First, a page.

4. Look! It's The Reality Street Book of Sonnets. I thought I might die before it finally emerged from its epic pupation; but in its own good time in the end it arrived -- and once again I thought I might die: the range, the chutzpah, the sheer bloody excitingness of this anthology is heart-attack-inducing. I'm a sucker for anthologies, but this is something else entirely. Someone over at Dennis's blog reminded me today of the phrase "all killer, no filler", and that sums this book up perfectly: there is literally nothing here that doesn't abundantly reward the reader's attention and imagination. The compass of the anthology is the life of the sonnet from 1945 up to about this time yesterday (culminating with the gobsmackingly brilliant Justin Katko and Sophie Robinson), and its scope easily accommodates plenty of visual and soundtext work as well as exhilarating adventures with both the cumbersome baggage of the form and its startling elasticity and mutability. Watch me ride half a league into the valley of individiousness as I choose some favourite stuff: Tim Atkins's droll and weirdly poignant refashionings of Petrarch; a ravishing sequence of brush-stroke sonnets from David Miller, which effectively reframe for me everything of Miller's that I've ever read; Giles Goodland's sublimely funny and disconcerting compositions from found documentary sources; and Jen Bervin's reticently poised and lyrically reverberant writings-through of Shakespearean phantoms. One of the best things about those four examples is that nothing else here is not at least nine-elevenths as good as them. And it's a pleasure also to see more familiar sonnets (from Adrian Clarke, Tony Lopez, Ken Edwards, Peter Jaeger, Peter Manson...) in this context and this company, where everything folds itself outwards like a house party spilling onto the lawn outside.
Worth noting, I think, in passing -- though it's touched on briefly in the excellent introduction -- that one of the centres of gravity to this anthology is the Writers Forum workshop, instituted by Bob Cobbing and these days helmed by Clarke and Lawrence Upton. At least a dozen of these here poets, probably many more, have or have had strong links to that workshop, which meets fortnightly through most of the year, these days at the Betsey Trotwood pub in Farringdon, though for a short while at CPT while I was swivelling in the warmseat. A book like this brings home the importance of that meeting-place, and of its longevity not least. It was sitting in that circle that I first heard Jeff Hilson, the editor of this astonishing volume and himself one of the most brilliant poets I know, read from his Bird Bird -- just about my favourite thing to have ever happened. I really want to start going to the workshop again, but I'm sick of making the resolution, only to have it swamped by my own disastrousness.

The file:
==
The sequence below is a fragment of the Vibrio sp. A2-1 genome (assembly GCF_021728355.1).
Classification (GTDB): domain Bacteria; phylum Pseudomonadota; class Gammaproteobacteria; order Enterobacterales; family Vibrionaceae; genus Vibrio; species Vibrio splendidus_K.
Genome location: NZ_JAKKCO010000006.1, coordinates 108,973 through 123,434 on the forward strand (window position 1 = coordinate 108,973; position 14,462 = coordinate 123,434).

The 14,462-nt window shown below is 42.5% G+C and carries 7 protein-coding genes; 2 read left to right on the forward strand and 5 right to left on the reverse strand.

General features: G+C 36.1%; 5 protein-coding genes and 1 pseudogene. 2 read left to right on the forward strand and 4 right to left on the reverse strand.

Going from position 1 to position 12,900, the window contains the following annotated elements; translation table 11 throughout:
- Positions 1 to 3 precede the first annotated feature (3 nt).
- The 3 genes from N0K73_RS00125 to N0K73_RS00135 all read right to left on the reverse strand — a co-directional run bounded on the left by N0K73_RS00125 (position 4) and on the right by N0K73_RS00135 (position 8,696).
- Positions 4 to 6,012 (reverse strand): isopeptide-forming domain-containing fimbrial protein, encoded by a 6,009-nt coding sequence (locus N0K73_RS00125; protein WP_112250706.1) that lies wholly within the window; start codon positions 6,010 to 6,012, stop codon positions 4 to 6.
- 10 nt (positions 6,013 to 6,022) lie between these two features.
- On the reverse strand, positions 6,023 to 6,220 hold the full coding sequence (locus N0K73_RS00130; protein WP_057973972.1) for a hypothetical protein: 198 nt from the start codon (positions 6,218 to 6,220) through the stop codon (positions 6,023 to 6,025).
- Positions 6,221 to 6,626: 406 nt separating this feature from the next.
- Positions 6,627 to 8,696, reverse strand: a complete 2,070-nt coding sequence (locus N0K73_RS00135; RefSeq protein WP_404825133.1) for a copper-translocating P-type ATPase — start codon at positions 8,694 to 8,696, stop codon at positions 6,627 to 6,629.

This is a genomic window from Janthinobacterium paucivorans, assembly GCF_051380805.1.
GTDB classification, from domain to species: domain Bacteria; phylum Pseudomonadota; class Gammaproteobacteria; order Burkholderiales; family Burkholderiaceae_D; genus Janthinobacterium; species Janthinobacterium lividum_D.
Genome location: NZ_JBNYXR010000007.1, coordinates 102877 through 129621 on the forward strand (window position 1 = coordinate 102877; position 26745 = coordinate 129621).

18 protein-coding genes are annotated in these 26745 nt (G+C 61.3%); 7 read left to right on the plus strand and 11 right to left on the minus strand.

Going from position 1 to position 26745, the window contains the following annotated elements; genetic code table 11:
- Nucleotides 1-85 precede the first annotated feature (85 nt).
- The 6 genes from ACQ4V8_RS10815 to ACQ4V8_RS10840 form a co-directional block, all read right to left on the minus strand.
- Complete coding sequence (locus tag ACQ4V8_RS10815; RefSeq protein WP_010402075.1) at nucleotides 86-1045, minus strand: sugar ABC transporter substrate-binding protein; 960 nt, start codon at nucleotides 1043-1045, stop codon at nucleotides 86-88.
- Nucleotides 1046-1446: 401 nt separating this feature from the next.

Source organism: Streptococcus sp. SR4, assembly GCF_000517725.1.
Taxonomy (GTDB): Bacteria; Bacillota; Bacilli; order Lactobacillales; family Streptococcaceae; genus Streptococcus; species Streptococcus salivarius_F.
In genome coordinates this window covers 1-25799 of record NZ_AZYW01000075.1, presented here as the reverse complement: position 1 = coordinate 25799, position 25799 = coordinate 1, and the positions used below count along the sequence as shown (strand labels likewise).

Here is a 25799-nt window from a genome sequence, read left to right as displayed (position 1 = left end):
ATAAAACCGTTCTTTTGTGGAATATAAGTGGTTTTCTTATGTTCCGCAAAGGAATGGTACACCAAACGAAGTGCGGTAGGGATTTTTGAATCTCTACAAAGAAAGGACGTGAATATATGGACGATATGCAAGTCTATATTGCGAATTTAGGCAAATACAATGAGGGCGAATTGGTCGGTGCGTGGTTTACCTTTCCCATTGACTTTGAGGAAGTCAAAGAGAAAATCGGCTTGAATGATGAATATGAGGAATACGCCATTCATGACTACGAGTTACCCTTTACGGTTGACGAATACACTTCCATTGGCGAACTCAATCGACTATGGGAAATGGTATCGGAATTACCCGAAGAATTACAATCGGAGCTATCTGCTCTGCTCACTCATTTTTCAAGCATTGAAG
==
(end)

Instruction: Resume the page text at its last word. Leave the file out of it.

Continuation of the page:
Anyway, I don't think I can recommend this anthology any more highly than I already have; if you think I can, then please take it as read that I do. I definitely can't think of a better or more inspiring introduction to what remains to be done in your life, starting now.
5. While we're doing poetry, can I quickly remind you of the increasingly vital site of my pal Tom Moore, who, under the nom de blog of Thomas Moronic, is gradually, more or less daily, creating a massive and seemingly edgeless composite work whose moment-to-moment lightness of touch and sureness of cadence eventually starts to yield, if you'll let it, to a cumulatory weight and resonance that's starting to genuinely astound me. Some of Tom's work has now been gathered in a collection called Surfaces (which can be ordered via a link on the blog), with which I've been settling happily down whenever I've found myself in transit in recent days. (Well, except when on foot.) There's a loomingly, often movingly eerie disjunct between -- well, I suppose it's simply between what is said and what is unsaid, and how the precsion of his phrasing (even when the voices he uses are at their bleariest) tightrope-teeters between those two sheer drops: between unreliable but not un-truth-like utterance on one side, and everything beyond articulation and at the farthest limit of what we can imagine daring to feel on the other. I've liked his stuff for ages: but at the moment, every time I go to it, I find myself thinking that I didn't know the half of it. And what's more the beggar's a fine musician: and a peach of a fellow to boot.